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story.lead_photo.caption Sen. Amy Klobuchar announced her presidential campaign Sunday in Minneapolis with a speech in which she talked of the need to “heal the heart of our democracy and renew our commitment to the common good.”

MINNEAPOLIS -- Minnesota Sen. Amy Klobuchar on Sunday joined the growing group of Democrats jostling to be president and positioned herself as the most prominent Midwestern candidate in the field.

"For every American, I'm running for you," she told an exuberant crowd gathered on a freezing, snowy afternoon at a park along the Mississippi River with the Minneapolis skyline in the background.

"And I promise you this: As your president, I will look you in the eye. I will tell you what I think. I will focus on getting things done. That's what I've done my whole life. And no matter what, I'll lead from the heart," the three-term senator said.

Klobuchar, who has prided herself for achieving results through bipartisan cooperation, did not utter President Donald Trump's name during her kickoff speech. But she did bemoan the conduct of "foreign policy by tweet" and said Americans must "stop the fear-mongering and stop the hate. ... We all live in the same country of shared dreams."

And she said that on her first day as president, she would have the U.S. rejoin an international climate agreement from which Trump has withdrawn.

Trump responded to Klobuchar's announcement with a tweet mocking her stance that global warming is a fact. He wrote that Klobuchar talked proudly "of fighting global warming while standing in a virtual blizzard of snow, ice and freezing temperatures. Bad timing. By the end of her speech she looked like a Snowman(woman)!"

Klobuchar also spoke of the need to "heal the heart of our democracy and renew our commitment to the common good."

Asserting Midwestern values, she told a crowd warmed by hot chocolate, apple cider, heat lamps and bonfires: "I don't have a political machine. I don't come from money. But what I do have is this: I have grit."

Klobuchar, who easily won a third term last year, has pointed to her broad appeal across Minnesota as she has discussed a 2020 run. She has said that success could translate to other Midwestern states such as Michigan and Wisconsin, reliably Democratic in presidential races for decades until Trump's victory over Hillary Clinton.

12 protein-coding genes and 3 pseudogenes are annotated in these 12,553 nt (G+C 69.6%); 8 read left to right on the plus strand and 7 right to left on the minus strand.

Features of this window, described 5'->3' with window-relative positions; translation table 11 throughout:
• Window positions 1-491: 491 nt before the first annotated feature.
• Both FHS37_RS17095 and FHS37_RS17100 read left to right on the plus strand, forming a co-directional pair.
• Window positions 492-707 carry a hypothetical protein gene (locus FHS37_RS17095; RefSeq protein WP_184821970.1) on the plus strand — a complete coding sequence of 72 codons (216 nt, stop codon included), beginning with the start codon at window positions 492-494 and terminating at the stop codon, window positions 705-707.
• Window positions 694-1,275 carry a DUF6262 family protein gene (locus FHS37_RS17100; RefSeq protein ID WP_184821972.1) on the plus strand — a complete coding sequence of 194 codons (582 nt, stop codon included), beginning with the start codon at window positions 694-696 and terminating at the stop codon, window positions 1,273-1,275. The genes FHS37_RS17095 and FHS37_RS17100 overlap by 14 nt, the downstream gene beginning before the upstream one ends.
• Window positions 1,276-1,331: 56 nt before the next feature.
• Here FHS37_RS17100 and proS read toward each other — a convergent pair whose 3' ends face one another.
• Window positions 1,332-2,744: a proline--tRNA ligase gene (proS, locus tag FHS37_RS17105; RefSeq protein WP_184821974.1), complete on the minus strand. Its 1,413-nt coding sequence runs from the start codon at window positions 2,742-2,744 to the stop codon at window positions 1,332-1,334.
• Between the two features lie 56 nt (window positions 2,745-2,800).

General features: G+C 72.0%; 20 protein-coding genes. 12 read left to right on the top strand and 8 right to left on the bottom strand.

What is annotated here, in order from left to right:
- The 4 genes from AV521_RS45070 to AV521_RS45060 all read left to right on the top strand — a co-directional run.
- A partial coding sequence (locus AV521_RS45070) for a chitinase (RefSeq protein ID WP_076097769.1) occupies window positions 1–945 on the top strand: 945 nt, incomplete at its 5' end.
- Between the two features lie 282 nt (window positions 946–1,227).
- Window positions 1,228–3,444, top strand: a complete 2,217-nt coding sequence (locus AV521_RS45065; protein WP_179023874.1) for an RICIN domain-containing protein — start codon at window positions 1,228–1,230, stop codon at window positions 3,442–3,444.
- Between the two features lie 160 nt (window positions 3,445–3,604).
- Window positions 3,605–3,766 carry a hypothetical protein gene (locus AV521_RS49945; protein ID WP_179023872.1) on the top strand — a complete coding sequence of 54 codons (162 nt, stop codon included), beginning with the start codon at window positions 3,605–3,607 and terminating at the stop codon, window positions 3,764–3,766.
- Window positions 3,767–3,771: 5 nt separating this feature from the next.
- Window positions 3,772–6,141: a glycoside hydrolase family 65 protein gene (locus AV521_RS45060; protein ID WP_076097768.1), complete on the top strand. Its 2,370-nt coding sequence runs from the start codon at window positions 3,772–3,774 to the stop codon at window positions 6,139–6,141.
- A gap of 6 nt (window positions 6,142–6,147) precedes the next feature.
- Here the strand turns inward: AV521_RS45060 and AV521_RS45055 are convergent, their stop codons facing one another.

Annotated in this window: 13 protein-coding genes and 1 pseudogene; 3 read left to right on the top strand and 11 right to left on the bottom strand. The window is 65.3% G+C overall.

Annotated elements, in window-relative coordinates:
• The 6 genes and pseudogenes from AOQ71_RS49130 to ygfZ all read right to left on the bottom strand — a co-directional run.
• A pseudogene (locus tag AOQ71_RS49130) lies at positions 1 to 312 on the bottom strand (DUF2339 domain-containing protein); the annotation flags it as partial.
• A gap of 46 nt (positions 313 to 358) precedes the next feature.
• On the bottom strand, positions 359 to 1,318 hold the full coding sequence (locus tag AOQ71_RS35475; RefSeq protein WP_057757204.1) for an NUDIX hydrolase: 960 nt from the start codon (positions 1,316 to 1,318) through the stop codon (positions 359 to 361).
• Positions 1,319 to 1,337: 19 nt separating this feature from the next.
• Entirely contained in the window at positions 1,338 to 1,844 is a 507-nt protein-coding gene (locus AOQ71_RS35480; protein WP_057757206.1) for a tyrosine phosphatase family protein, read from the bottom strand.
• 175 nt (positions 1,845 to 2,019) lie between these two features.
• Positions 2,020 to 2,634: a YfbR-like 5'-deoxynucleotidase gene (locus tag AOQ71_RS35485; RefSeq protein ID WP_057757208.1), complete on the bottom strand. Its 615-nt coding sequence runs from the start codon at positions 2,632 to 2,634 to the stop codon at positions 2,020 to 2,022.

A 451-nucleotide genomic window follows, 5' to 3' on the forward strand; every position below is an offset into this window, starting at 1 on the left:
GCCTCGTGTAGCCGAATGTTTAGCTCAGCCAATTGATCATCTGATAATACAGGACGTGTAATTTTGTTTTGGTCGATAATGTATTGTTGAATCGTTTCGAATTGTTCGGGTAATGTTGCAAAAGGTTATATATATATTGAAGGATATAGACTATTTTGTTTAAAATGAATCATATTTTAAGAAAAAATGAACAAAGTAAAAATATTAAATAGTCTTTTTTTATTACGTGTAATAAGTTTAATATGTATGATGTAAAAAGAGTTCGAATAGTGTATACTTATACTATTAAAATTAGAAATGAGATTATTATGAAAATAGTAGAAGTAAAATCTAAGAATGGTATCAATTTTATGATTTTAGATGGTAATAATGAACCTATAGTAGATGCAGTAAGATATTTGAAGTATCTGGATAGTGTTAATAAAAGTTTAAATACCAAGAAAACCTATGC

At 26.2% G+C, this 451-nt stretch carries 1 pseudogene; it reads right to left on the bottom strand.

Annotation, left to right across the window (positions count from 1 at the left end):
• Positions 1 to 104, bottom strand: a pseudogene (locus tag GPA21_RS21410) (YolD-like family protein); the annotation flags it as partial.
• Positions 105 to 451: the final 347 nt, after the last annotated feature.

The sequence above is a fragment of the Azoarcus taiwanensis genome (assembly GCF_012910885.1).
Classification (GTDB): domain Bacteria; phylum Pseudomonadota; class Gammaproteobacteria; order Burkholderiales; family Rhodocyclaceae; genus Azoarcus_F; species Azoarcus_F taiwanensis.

The list of Democrats already in the race features several better-known senators with the ability to raise huge amounts of money -- Elizabeth Warren of Massachusetts, Kamala Harris of California, Cory Booker of New Jersey and Kirsten Gillibrand of New York.

Klobuchar, 58, is known as a straight-shooting, pragmatist willing to work with Republicans, making her one of the Senate's most productive members at passing legislation.

The backdrop for her rally was the Interstate 35 bridge over the Mississippi. The span was built after the previous bridge collapsed in 2007, killing 13 people. Klobuchar had worked with then-Sen. Norm Coleman, R-Minn., to help fund the new bridge and get it completed at a faster-than-usual pace.

"We worked across the aisle to get the federal funding and we rebuilt that I-35W bridge -- in just over a year. That's community. That's a shared story. That's ordinary people doing extraordinary things," she said.

Klobuchar's focus in recent months has included prescription drug prices, a new farm bill and election security. She supports the "Green New Deal," a Democratic plan proposed last week to combat climate change and create thousands of jobs in renewable energy.

But her legislative record has drawn criticism from both sides. Some Republicans say Klobuchar is able to get things done because she pushes smaller issues. Some progressives say she lacks the bold ideas needed to excite voters.

Klobuchar on Sunday also responded to reports in BuzzFeed and HuffPost that she has mistreated staff, saying she "can be tough" but has many staff members who have worked for her for many years.

"I can push people. I know that," she told reporters after the event. "I have, I'd say, high expectations for myself; I have high expectations for the people who work for me. But I have high expectations for this country. And that's what we need. We need someone who is focused on getting things done for this country."

Klobuchar, a lawyer and the former prosecutor in Minnesota's largest county, raised her national profile during a Senate Judiciary Committee hearing last fall for Supreme Court nominee Brett Kavanaugh.

When Klobuchar asked Kavanaugh whether he had ever had so much to drink that he didn't remember what happened, he turned the question around, asking Klobuchar, "Have you?"

Klobuchar continued as Kavanaugh asked again. Kavanaugh later apologized to Klobuchar, whose father is an alcoholic.

"When you have a parent who's an alcoholic, you're pretty careful about drinking," she said. "I was truly trying to get to the bottom of the facts and the evidence."

Information for this article was contributed by Emily Swanson of The Associated Press.

A Section on 02/11/2019

Print Headline: Minnesotan joins White House race

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